The role of appearance in dialect acquisition

Associate Professor Cecelia Cutler, the City University of New York, is visiting MultiLing in April to participate in the workshop Dialect acquisition and migration and in the SONE (Sociolinguistic Network in Norway) Conference. In her presentation at the workshop, “’People don’t see me as white’: how appearance plays in dialect acquisition among immigrants in the U.S.”, she addressed the topic of embodiment. She also explored people’s experience of being in a physical body, and how this experience shapes their language choices and their construction of identity. It’s not just about how it feels to be in your body, but also how others perceive you and how others frame you or attempt to construct you based on how you look.

Photo of Associate Professor Cecelia Cutler

Associate Professor Cecelia Cutler

Appearance role in dialect acquisition

One of the most important dimensions of one’s visible identity is the body and how it is conceived or pre-conceived, and “racialized” according to locally established conceptions of group membership. What role does this embodied subjectivity play in shaping one’s psychological orientation towards certain ways of talking? Cutler argues that the racialized body is involved in the process of taking up a language or a dialect, shaping how a person is seen by others and how they come to see themselves, but not always in predictable ways. She says that we cannot prove the link between the embodied subjectivity and how people talk. The way you look doesn’t necessarily shape your experiences or your decisions, but it may. It’s therefore useful to look at how people see you and how this may shape your sense of self.

To take on an identity

Perceived or attributed ethnicity may trigger unexpected linguistic choices among immigrants and those from immigrant backgrounds. Cutler illustrated this by telling a few different stories about immigrants living in the U.S.  One of them, a Korean living on Staten Island, had become an Italian-American in every way, in workplace, lifestyle, way of speaking, etc. He was surrounded by this group, and was mapping his identity onto the people he was hanging out with. But did he have to “become” an Italian-American? And did he have to take it as far as he did?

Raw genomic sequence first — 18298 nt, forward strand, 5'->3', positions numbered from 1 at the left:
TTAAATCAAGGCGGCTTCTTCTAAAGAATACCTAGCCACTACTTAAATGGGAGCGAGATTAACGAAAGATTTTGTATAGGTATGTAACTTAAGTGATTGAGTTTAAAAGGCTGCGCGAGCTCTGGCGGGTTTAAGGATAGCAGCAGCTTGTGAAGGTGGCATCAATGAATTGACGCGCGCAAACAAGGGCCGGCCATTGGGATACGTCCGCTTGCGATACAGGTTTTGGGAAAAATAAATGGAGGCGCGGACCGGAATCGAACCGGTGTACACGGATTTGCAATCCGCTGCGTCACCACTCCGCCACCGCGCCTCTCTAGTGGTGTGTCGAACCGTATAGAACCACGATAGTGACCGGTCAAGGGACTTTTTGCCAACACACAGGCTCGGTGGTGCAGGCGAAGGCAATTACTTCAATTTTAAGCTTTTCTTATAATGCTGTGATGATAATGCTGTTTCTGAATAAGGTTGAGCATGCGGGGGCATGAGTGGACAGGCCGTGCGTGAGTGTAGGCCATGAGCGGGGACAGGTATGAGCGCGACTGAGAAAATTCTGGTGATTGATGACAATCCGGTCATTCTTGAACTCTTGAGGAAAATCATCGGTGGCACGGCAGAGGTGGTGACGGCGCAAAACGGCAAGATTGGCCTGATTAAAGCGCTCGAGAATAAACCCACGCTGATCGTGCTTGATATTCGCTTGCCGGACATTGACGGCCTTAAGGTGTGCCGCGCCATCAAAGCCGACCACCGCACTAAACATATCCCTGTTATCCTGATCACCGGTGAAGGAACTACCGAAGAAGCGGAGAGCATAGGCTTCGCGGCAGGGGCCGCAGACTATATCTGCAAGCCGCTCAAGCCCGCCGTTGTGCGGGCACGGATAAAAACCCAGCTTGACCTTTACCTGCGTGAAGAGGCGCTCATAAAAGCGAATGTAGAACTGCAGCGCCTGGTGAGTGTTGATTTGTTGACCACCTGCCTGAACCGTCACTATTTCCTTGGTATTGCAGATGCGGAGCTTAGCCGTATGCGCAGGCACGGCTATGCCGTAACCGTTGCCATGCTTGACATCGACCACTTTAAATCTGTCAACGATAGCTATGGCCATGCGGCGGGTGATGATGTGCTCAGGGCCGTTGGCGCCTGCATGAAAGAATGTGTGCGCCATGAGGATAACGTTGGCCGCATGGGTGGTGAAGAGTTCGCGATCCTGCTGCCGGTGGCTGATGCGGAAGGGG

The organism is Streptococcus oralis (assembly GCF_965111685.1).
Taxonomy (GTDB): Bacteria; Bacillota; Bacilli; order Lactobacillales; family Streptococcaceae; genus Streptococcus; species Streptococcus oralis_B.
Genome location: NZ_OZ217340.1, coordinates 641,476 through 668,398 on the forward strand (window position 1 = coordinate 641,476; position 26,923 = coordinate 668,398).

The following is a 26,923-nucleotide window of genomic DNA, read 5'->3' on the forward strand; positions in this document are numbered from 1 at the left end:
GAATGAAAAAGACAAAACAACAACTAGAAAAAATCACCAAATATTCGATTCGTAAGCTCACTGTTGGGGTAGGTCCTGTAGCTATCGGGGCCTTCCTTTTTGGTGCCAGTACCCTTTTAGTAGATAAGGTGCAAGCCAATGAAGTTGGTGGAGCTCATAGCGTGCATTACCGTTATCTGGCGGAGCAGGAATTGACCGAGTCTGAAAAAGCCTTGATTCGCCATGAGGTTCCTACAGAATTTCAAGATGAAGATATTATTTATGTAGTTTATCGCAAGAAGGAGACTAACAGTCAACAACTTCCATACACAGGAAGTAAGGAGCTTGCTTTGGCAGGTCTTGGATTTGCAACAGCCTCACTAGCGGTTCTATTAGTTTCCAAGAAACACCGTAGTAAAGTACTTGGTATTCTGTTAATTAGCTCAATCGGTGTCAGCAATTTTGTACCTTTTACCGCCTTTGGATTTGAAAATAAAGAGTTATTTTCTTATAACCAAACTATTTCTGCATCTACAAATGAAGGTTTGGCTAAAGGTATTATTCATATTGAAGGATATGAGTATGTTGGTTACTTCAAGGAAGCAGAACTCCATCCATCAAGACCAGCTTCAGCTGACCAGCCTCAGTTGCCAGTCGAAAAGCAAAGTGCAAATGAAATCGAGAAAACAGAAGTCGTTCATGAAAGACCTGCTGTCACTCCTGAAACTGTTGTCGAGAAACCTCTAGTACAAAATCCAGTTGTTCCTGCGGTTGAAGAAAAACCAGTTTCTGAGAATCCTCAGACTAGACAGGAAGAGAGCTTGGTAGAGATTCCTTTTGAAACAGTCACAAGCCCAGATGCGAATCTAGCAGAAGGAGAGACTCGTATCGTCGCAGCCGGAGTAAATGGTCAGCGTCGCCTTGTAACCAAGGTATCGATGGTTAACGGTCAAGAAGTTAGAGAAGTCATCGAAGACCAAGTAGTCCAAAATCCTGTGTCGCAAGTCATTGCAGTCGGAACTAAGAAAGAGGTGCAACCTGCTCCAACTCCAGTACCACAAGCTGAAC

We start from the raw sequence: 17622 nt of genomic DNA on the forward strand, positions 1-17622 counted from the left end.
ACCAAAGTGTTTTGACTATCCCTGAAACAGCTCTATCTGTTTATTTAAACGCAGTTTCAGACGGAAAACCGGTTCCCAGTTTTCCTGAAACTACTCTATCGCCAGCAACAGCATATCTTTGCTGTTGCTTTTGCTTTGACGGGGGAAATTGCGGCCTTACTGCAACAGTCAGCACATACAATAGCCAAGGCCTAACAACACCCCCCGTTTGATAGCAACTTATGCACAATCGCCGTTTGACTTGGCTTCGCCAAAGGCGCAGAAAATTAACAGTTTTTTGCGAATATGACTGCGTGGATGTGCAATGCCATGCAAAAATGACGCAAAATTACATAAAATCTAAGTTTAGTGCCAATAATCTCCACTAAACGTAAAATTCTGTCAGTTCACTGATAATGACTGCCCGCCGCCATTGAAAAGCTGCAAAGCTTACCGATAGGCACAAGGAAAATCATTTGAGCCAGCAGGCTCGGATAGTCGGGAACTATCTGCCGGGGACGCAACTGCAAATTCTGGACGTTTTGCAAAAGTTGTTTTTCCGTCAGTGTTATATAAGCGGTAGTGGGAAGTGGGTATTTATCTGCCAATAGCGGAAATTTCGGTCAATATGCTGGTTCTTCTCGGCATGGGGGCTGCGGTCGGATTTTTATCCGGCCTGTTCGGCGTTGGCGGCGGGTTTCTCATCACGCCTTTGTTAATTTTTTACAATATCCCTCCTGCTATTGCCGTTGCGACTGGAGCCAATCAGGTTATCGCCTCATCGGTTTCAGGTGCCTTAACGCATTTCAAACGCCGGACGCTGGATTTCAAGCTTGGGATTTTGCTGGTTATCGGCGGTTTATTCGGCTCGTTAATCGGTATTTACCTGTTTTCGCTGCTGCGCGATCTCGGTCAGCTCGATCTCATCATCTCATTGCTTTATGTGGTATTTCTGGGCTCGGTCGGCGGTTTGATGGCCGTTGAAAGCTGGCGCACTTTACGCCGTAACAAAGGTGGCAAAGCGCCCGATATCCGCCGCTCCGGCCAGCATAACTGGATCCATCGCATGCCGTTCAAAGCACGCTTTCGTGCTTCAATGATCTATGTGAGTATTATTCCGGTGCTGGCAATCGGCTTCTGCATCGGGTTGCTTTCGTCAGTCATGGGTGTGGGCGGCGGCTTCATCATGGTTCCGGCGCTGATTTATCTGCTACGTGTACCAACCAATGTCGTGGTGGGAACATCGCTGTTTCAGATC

Cutler is of the opinion that we all have a choice. Ultimately it comes from within yourself, ultimately agency lies with the individual. This Korean man takes on a particular identity because he chooses it. At the same time it’s a two-way process. You get feedback from people around you, and you can react to that by either adopting or rejecting that identity. It is possible that given the constrains of a particular society, how much freedom you have is very dependent on where you are, and what kinds of groups are there in this particular society that you can map your identity on. There will also always be a question about who you are allowed to be, and there is always a push and pull in terms of how people accept you or don’t accept you, and then how you respond to that. But you have a choice.

What does it mean to be authentic?

Unn Røyneland and Leonie Cornips‘ lectures at the Dialect acquisition and migration workshop addressed the same topic. The question of how to deal with confusion about who you are links the three lectures. Your face sends one message, and some people can reject you because you don’t look local. How do you deal with this? Some compensate by choosing a strong local identity, others choose the standard, while some do as the Korean man on Staten Island. Adopting a local dialect is a strong claim of authenticity. You have to make an effort to create a local identity when your face doesn’t «fit in». It’s a counterbalance. If you look local, you might not have to go to those lengths. The question is, what does it mean to be authentic, and how do you deal with other people’s discomfort or confusion about who you are when your face doesn’t match the way you sound? 


At the SONE conference Cutler will talk about place identity in YouTube comments. We look forward to hearing about the various kinds of geographical identity claims made by the users, what kinds of identities they are linked to and what functions they serve in online discourse.

About Cecelia Cutler

Cecelia Cutler is an Associate Professor at the City University of New York (Lehman College and The Graduate Center,) New York City, USA. Her work focuses on language and identity, youth language, hip hop culture, African American Vernacular English (AAVE) and language attitudes.

By Jorunn S. Thingnes
Published Apr. 21, 2016 12:08 PM - Last modified Oct. 15, 2019 3:51 PM